Following are a few of the facts and statistics that were shared during the class that surprised or even shocked me. Read them over for yourself and decide if we as a country should be worried…
- Of all young people who die from overdosing on drugs, 98% started with marijuana. (Guess that kind of ruins our society’s whole “marijuana is harmless” belief).
- Studies show that the risk of a person having a heart attack in the first hour after smoking marijuana is 4 times more likely than their normal risk.
- On a scale of 1-10, with 1 being the hardest to get and 10 being the easiest to get, getting crack cocaine in this area of Ohio is an 8 for a minor. (Although obviously this statistic would vary depending on where you live and other factors, it scares me that it is so easy for our youth to get hold of cocaine).
- Ketamine, known on the streets as “Special K” is actually a tranquilizer for large animals. For this reason, many veterinary clinics and other animal handlers often become victims of theft and other crimes due to addicts pursuing their drug.
- OxyContin, Morphine, Vicodin and Codeine are in the same family of drugs as Heroin. (No wonder these pain killers are so addictive)!
- Heroin users often start out by abusing prescription drugs.
- Approximately 1 in 6 meth labs EXPLODE! This is truly terrifying! And these are not small explosions!
- People who abuse methamphetamines have less than a 5% chance of ever fully recovering.
- The average age for someone who inhales chemicals to get high is 9-13. (If that is the average age, many kids must do it at even younger ages. We obviously need early intervention here.)
So did those facts worry you at least a little bit? They should. If you don’t already talk to your kids about the dangers of drug use of all kinds, please start talking. And always keep an eye out. Don’t be the parent that is in denial and doesn’t see a problem right before their eyes until it is too late.
It’s been awhile since I have written a blog post related to foster parenting, but something has been weighing heavily on my mind and I would like to share it and allow others to share their own thoughts on the subject. As a foster parent, it is absolutely forbidden to give a child any physical punishments. No spanking, no standing in the corner, no hard physical labor or military-type exercise. In fact, sometimes it feels like as a foster parent the only type of discipline left to use is privilege removal and time out.
Unfortunately, I find that most of the discipline options we are allowed to use don’t seem to actually work. It leaves me wondering, what if anything would work? I have heard some foster parents swear that if they could just spank the kids or make them do physical drills like they are in boot camp, that they could “fix” these kids. However, I’m not so sure about that. I have known regular kids who were spanked or raised with military-type parents and some of those kids still didn’t turn out well.
So what is the real answer? Unacceptable actions do certainly have to have some kind of consequence, but what kind? Even our foster childrens’ therapists and counselors seem stumped sometimes as to what will help. They often have us trying one behavior management program after another just to see them all fail. This also leaves me wondering if it helps to constantly be changing your gameplan when it comes to discipline, even if a certified therapist recommends it. Sometimes I start to get confused about what we are supposed to be doing because it gets changed so much…so imagine how the kids must feel!
So now I am asking all parents, whether foster, biological or otherwise…what have you found that actually works as discipline? What seems to be totally ineffective? Are you for or against spanking?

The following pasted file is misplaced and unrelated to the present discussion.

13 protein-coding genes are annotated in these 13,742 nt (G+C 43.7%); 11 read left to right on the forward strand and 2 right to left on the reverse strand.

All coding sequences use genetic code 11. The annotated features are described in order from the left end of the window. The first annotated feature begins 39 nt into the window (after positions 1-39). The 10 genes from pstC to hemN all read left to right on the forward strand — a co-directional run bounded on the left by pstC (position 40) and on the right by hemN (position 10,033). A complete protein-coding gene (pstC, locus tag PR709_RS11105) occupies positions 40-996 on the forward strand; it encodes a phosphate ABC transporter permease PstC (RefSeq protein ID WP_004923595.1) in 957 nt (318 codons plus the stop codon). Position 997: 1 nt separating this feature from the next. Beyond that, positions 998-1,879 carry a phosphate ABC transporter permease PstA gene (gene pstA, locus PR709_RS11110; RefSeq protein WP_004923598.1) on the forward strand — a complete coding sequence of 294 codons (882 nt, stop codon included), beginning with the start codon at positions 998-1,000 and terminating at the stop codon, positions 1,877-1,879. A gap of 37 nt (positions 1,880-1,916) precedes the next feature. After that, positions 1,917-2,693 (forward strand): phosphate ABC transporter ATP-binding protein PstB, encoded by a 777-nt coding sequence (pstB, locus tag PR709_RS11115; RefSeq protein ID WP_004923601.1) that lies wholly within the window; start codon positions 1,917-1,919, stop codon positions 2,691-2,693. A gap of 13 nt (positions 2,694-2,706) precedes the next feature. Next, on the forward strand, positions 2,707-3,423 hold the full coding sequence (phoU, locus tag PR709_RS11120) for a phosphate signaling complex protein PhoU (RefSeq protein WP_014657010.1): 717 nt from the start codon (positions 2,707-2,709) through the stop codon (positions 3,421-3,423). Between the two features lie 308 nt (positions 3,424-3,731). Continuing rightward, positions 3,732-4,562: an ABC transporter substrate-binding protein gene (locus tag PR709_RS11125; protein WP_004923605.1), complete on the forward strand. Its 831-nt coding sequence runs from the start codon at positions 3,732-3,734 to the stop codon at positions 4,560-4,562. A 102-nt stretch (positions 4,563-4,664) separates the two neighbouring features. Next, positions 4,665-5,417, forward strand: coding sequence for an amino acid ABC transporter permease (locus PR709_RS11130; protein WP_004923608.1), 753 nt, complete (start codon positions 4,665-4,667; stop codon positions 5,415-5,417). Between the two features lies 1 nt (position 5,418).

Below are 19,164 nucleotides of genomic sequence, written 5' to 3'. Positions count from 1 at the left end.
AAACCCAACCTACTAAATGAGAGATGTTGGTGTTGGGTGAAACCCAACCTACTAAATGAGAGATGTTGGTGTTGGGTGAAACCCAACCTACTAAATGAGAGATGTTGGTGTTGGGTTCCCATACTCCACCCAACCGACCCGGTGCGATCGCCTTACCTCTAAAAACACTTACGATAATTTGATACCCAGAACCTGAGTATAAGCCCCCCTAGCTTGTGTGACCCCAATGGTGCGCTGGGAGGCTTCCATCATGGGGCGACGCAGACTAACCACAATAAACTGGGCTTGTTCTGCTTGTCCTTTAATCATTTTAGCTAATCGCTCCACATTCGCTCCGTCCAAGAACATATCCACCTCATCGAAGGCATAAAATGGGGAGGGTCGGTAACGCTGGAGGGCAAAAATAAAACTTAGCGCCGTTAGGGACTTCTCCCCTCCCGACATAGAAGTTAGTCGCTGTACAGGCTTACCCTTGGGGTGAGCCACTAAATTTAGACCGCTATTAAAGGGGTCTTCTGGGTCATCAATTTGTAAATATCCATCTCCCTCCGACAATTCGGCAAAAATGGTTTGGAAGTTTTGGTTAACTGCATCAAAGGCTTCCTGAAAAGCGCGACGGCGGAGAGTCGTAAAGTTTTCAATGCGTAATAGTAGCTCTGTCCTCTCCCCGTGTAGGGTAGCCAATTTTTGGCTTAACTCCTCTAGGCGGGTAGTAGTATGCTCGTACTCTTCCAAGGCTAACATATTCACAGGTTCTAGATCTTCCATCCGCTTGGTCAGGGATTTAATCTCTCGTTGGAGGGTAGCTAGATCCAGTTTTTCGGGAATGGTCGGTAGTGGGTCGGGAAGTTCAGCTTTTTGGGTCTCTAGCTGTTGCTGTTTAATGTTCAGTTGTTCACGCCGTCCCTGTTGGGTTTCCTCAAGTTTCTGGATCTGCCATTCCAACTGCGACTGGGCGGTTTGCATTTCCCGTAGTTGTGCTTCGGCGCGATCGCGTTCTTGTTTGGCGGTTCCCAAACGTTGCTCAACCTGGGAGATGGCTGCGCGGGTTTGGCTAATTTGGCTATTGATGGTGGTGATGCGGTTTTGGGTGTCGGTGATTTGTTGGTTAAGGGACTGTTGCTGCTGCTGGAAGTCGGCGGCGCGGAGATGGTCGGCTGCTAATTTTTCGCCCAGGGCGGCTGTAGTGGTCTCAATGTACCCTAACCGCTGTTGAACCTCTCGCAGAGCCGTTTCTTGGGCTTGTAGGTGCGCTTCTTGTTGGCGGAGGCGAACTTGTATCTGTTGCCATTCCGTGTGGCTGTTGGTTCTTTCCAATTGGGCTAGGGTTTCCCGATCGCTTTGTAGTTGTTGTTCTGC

Although I normally only review children’s books, I do occasionally make an exception for a book that I can really relate to, and I can definitely relate to “The Adoptive & Foster Parent Guide” written by Carol Lozier, MSW.LCSW.
As a foster/potential adoptive parent myself, I can say that far too many resources written about the subject of adoption and foster care are clinical and boring. I have read many of these books in hopes of finding some useful, practical information about the issues I face daily working with troubled kids, but have often been disappointed. However, “The Adoptive & Foster Parent Guide” did not disappoint in any way, in fact, I found it to be one of the best resources out there.
So what makes the book so great? First off, it is accessible and easy to use. As the introduction explains, the book is formatted with a magazine style that makes it easy for busy, stressed-out parents to browse through when they want a little inspiration or need information on a particular subject. I did read the book cover to cover, but there are parts of the book I marked and highlighted that I know I will likely return to again and again.
Secondly, the book is filled with advice and knowledge that real people can relate to while they are in the trenches fighting to help the traumatized children who have come into their lives. The part of the book on the various attachment styles was excellent, in fact, I wish it was required reading for every person who obtains a foster or adoption license. Far too many well-meaning people go into foster care and adoption with no real understanding of attachment issues. Without this crucial knowledge, it is nearly impossible to help traumatized children or create a healthy home life for the entire family.
Lastly, the book addresses issues that cause many foster or adoptive parents to burn out or even give up. Self-care is sometimes entirely left out of the equation when parents try to solve problems, but the truth is that if you don’t take good care of yourself, you won’t be able to care for others in a healthy way. If you continue to neglect your own physical, emotional and mental health, you are bound to add to the problems you and your family are facing instead of solving them.
Overall, this is a great book, one that I would whole-heartedly recommend to anyone who works with troubled children or wishes to do so.